With the El Paso Diablos (independent; American Association) on the market and many in the city not wanting to put any money into Cohen Stadium unless affiliated ball is in the offing, the future of the team is far from assured.
Owner Mark Schuster and Ventura Sports have the team on the market. In the meantime, needed improvements to Cohen Stadium are on hold pending new owners. GM Matt LaBranche has some modest improvements in mind — upgraded restrooms, a better playing field — but for anything major, indy ball may be a hard sell for millions in ballpark changes funded by the city.
As this article makes clear, there are plenty in the city pining for the original Texas League Diablos, the affiliated team owned and run by Jim Paul. That team ended up in Springfield, Mo. after Brett Sports took over from Paul, and there’s perhaps a little mythologizing from some in the city about the affiliated days: Paul was an aggressive promoter — a visionary in that respect — who relied heavily on ticket and item giveaways to draw crowds. It was not a sustainable business model (there is a reason why Paul sold the team), and neither Brett Sports or Ventura Sports chose to follow that business model. It’s an approach that seems to be working: the team is a solid draw (3,738 fans a game in 2010), despite playing in a 10,000-seat ballpark way too big for their needs.
But affiliated ball isn’t coming back soon, at least to the current Cohen Stadium, There was some talk about El Paso landing the relocating Portland Beavers (Class AAA; Pacific Coast League) before the team landed in Tucson, but it’s hard to tell how serious that talk was. Officials say they’d love to bring in another Pacific Coast League or Texas League team, but we don’t see that happening anytime soon. Right now independent ball is the only game in town, and it’s being run in a credible manner, despite Paul’s opinion that indy ball will die in El Paso. “Independent baseball is a tough sell,” he told the El Paso Times. “It’s hard baseball to make money off of. It’s a long ways to go to try to sell the names of cities coming in.”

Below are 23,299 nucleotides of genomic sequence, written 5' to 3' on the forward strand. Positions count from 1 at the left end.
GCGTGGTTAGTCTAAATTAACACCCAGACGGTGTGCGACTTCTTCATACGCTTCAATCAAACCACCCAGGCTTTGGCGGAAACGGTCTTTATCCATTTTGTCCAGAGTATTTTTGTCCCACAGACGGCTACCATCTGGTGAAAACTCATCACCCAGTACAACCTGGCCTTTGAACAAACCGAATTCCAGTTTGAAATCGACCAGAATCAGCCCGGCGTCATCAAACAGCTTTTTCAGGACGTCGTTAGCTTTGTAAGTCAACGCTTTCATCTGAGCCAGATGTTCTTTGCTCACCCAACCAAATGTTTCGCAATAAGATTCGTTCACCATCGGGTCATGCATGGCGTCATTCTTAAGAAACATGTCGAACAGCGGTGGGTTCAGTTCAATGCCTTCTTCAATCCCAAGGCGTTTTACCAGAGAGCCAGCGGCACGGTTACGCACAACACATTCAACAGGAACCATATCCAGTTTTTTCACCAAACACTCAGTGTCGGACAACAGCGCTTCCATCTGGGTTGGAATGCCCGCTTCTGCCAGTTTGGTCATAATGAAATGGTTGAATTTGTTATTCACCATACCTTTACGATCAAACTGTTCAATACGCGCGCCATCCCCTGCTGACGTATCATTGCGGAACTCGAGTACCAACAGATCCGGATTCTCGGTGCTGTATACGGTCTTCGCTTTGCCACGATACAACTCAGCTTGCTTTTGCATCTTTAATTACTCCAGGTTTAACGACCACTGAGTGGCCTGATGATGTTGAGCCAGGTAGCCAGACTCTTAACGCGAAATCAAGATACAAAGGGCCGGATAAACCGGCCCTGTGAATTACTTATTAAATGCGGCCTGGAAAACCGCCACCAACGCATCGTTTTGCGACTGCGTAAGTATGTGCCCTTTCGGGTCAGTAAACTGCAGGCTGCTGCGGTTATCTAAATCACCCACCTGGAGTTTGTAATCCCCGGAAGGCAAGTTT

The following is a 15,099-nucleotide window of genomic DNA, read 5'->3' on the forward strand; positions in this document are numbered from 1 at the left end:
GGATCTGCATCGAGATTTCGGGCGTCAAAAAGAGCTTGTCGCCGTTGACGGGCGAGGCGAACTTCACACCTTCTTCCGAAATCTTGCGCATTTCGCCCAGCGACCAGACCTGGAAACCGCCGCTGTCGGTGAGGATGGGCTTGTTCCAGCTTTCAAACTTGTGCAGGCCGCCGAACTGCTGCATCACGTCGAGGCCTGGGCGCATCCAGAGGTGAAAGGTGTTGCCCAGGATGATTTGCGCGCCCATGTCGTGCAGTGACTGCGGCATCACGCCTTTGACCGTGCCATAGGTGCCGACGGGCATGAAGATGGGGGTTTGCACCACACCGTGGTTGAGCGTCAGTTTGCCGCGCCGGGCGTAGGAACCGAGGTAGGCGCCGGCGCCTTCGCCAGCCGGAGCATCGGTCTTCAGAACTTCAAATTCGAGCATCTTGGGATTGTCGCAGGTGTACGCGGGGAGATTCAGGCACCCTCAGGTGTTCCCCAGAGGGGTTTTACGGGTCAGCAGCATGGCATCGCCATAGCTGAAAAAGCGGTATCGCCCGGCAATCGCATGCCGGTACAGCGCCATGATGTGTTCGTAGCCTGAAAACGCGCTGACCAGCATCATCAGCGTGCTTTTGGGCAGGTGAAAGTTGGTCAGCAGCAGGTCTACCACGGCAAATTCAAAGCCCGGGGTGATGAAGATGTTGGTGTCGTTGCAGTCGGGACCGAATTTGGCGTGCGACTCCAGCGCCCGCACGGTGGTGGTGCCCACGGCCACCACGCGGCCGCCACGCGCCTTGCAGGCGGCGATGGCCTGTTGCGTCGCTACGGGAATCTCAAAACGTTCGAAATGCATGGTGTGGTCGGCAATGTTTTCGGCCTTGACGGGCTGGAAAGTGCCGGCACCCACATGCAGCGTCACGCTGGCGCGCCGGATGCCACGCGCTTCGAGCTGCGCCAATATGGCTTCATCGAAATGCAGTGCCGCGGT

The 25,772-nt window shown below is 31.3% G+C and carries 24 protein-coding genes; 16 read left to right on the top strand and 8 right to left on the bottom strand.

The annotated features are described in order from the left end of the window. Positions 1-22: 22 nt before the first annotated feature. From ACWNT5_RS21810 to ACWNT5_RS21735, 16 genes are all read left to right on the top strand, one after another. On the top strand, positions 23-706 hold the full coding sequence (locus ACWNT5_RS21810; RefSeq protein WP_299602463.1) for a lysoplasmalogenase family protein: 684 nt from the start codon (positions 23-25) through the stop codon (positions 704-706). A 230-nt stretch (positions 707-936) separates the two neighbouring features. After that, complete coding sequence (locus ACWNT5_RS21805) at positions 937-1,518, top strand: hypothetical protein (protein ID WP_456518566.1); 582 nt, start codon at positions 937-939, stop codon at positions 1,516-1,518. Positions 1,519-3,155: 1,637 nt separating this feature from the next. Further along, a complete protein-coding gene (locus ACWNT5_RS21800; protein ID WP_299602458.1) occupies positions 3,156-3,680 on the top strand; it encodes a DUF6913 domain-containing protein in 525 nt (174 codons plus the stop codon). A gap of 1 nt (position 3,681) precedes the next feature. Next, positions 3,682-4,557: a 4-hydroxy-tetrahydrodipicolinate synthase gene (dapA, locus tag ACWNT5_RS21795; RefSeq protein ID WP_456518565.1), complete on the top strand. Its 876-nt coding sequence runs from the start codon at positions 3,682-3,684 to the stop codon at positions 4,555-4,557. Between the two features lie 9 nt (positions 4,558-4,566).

Part of the issue may be realistic expectations. Folks in El Paso argue that their city is actually the largest market in the United States without affiliated ball, outpacing the likes of Portland, Oregon. But that depends on a rather silly interpretation of the statistics, focusing on the core Portland population and ignoring the suburbs: the greater Portland Metropolitan Statistical Area (as ranked in U.S. Census figures) population comes in at 2,241,841 in 2009 rankings; El Paso comes in at 751,296. When you look at MSAs, there are other cities lacking any sort of baseball, much less affiliated ball, that are larger than El Paso: New Haven, Orlando, Honolulu. El Paso is a major market, to be sure, but it’s not perceived as being especially affluent and maybe not as alluring as locals assume.
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